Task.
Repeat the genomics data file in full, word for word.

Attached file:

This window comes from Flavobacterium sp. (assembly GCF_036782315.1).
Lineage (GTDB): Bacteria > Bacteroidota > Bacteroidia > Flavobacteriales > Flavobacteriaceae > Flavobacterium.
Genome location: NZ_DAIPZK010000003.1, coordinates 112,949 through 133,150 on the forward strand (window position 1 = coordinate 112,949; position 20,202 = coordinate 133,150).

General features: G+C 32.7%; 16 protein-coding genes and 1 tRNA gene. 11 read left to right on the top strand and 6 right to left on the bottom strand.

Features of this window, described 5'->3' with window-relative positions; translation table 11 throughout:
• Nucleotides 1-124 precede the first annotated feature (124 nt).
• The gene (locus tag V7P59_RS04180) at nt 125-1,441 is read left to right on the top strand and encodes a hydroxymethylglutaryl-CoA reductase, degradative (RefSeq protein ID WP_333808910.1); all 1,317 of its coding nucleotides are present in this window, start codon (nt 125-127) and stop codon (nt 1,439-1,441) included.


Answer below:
This window comes from Flavobacterium sp. (assembly GCF_036782315.1).
Lineage (GTDB): Bacteria > Bacteroidota > Bacteroidia > Flavobacteriales > Flavobacteriaceae > Flavobacterium.
Genome location: NZ_DAIPZK010000003.1, coordinates 112,949 through 133,150 on the forward strand (window position 1 = coordinate 112,949; position 20,202 = coordinate 133,150).

General features: G+C 32.7%; 16 protein-coding genes and 1 tRNA gene. 11 read left to right on the top strand and 6 right to left on the bottom strand.

Features of this window, described 5'->3' with window-relative positions; translation table 11 throughout:
• Nucleotides 1-124 precede the first annotated feature (124 nt).
• The gene (locus tag V7P59_RS04180) at nt 125-1,441 is read left to right on the top strand and encodes a hydroxymethylglutaryl-CoA reductase, degradative (RefSeq protein ID WP_333808910.1); all 1,317 of its coding nucleotides are present in this window, start codon (nt 125-127) and stop codon (nt 1,439-1,441) included.